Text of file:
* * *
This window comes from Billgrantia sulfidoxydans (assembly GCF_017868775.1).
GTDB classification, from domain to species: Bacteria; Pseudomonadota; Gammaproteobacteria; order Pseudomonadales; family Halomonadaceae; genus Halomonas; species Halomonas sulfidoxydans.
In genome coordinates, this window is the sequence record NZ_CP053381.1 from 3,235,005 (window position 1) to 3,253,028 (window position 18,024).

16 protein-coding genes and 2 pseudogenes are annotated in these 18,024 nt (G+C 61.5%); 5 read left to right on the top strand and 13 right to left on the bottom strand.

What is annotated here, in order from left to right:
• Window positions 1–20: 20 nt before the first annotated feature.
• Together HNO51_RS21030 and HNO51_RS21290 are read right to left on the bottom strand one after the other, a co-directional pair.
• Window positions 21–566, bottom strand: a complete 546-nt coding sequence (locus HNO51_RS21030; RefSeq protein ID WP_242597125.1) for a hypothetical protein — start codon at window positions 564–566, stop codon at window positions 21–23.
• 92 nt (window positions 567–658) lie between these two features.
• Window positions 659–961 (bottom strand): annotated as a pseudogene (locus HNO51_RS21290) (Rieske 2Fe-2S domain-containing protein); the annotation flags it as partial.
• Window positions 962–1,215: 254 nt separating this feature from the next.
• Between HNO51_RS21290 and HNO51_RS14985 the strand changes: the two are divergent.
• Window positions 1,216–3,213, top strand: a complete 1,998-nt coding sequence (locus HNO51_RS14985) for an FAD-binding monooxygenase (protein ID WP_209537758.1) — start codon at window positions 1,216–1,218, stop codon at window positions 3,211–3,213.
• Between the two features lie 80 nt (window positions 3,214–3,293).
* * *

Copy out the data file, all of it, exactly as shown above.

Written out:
This window comes from Billgrantia sulfidoxydans (assembly GCF_017868775.1).
GTDB classification, from domain to species: Bacteria; Pseudomonadota; Gammaproteobacteria; order Pseudomonadales; family Halomonadaceae; genus Halomonas; species Halomonas sulfidoxydans.
In genome coordinates, this window is the sequence record NZ_CP053381.1 from 3,235,005 (window position 1) to 3,253,028 (window position 18,024).

16 protein-coding genes and 2 pseudogenes are annotated in these 18,024 nt (G+C 61.5%); 5 read left to right on the top strand and 13 right to left on the bottom strand.

What is annotated here, in order from left to right:
• Window positions 1–20: 20 nt before the first annotated feature.
• Together HNO51_RS21030 and HNO51_RS21290 are read right to left on the bottom strand one after the other, a co-directional pair.
• Window positions 21–566, bottom strand: a complete 546-nt coding sequence (locus HNO51_RS21030; RefSeq protein ID WP_242597125.1) for a hypothetical protein — start codon at window positions 564–566, stop codon at window positions 21–23.
• 92 nt (window positions 567–658) lie between these two features.
• Window positions 659–961 (bottom strand): annotated as a pseudogene (locus HNO51_RS21290) (Rieske 2Fe-2S domain-containing protein); the annotation flags it as partial.
• Window positions 962–1,215: 254 nt separating this feature from the next.
• Between HNO51_RS21290 and HNO51_RS14985 the strand changes: the two are divergent.
• Window positions 1,216–3,213, top strand: a complete 1,998-nt coding sequence (locus HNO51_RS14985) for an FAD-binding monooxygenase (protein ID WP_209537758.1) — start codon at window positions 1,216–1,218, stop codon at window positions 3,211–3,213.
• Between the two features lie 80 nt (window positions 3,214–3,293).